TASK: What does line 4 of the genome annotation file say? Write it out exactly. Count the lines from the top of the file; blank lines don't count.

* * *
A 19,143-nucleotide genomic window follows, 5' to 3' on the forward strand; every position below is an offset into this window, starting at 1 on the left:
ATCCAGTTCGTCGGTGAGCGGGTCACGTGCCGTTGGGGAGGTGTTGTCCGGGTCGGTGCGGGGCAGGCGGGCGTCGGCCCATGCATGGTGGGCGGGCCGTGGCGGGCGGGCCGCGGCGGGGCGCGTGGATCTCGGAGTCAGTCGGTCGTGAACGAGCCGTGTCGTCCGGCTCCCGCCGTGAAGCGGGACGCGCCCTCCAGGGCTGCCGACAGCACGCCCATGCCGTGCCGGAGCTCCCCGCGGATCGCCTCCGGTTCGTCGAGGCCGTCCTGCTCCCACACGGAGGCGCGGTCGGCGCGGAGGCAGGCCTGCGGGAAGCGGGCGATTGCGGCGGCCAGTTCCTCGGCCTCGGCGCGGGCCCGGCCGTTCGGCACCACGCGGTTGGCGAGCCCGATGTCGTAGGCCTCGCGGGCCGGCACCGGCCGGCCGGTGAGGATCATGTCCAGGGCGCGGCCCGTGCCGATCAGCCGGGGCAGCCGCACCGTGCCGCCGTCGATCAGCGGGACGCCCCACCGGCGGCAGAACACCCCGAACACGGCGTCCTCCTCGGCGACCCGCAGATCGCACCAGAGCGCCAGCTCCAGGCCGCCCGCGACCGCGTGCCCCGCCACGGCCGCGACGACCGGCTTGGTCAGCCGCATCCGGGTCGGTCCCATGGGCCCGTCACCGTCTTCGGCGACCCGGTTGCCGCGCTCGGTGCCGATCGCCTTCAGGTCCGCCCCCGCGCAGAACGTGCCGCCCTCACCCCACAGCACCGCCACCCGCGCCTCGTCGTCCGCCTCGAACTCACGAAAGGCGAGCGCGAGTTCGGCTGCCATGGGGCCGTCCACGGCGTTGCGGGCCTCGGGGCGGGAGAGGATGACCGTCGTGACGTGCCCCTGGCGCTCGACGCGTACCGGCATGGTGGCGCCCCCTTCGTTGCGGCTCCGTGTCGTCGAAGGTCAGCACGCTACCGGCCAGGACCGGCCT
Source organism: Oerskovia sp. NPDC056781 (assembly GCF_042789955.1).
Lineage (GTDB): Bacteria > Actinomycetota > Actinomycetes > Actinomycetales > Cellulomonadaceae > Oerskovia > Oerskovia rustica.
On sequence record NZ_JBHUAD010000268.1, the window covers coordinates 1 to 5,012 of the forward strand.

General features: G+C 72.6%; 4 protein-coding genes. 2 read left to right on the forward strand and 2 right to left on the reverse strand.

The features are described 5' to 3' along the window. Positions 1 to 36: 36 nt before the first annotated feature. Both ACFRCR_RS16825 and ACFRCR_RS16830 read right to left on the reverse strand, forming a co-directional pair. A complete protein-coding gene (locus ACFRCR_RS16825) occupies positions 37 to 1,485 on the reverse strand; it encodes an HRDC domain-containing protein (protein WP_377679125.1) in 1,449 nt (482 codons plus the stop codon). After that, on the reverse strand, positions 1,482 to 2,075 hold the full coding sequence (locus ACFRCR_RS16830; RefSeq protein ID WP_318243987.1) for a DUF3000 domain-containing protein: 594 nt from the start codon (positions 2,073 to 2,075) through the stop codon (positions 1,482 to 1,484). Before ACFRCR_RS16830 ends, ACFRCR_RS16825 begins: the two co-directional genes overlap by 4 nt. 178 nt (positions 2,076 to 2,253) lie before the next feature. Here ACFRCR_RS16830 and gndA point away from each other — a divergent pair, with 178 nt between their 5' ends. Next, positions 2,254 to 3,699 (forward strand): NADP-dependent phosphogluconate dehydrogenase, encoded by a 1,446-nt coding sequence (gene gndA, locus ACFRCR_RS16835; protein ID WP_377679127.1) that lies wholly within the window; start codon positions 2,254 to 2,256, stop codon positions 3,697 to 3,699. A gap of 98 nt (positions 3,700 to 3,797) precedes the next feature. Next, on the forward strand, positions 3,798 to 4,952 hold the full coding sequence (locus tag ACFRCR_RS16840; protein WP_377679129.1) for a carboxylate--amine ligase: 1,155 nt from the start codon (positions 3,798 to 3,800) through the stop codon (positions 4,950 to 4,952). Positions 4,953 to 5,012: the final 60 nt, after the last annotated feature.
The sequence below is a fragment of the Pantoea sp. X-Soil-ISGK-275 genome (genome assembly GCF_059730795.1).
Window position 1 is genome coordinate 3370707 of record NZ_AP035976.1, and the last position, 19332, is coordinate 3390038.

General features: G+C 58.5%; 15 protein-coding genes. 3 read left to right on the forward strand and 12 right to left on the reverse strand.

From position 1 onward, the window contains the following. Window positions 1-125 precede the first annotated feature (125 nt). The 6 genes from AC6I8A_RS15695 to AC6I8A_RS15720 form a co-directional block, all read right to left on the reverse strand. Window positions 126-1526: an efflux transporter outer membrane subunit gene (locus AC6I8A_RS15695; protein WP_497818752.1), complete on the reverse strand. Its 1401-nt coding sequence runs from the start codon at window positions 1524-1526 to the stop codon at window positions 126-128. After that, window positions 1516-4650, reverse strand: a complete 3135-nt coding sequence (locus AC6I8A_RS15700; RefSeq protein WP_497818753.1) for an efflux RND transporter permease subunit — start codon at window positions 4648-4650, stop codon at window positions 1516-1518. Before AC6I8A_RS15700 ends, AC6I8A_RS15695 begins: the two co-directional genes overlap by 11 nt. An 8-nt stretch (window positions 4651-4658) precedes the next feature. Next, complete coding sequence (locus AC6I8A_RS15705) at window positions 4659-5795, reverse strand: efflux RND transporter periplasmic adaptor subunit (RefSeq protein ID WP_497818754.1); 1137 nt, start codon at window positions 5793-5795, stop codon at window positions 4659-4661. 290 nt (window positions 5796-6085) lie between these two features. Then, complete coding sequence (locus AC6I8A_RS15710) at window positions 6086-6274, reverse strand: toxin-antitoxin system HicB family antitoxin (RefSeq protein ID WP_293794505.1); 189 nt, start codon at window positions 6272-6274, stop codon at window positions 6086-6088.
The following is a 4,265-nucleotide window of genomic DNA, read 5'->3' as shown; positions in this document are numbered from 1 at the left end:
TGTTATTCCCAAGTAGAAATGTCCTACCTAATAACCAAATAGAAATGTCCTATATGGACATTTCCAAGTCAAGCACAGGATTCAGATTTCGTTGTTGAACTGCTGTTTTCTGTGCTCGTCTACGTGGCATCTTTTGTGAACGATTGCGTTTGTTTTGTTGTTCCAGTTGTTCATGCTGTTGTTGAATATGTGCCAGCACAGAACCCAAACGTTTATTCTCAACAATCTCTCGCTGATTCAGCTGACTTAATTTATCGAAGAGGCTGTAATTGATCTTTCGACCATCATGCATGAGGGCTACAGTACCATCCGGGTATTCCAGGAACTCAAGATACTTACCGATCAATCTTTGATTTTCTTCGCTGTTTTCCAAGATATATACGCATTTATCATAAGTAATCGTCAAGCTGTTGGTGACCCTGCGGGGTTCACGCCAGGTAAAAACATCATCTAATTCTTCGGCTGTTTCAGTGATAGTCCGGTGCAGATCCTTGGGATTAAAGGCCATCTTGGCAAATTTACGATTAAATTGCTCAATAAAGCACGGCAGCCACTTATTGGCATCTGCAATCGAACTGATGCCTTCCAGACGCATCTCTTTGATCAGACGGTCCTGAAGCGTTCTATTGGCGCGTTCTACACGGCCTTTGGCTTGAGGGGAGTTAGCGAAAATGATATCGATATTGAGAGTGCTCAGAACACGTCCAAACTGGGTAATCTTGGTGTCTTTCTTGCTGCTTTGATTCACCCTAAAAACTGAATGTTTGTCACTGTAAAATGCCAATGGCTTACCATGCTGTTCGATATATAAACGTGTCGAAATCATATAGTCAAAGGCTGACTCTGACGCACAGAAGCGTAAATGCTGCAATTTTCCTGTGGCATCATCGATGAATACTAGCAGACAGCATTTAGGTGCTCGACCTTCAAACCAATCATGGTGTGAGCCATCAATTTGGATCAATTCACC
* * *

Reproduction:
Lineage (GTDB): Bacteria > Actinomycetota > Actinomycetes > Actinomycetales > Cellulomonadaceae > Oerskovia > Oerskovia rustica.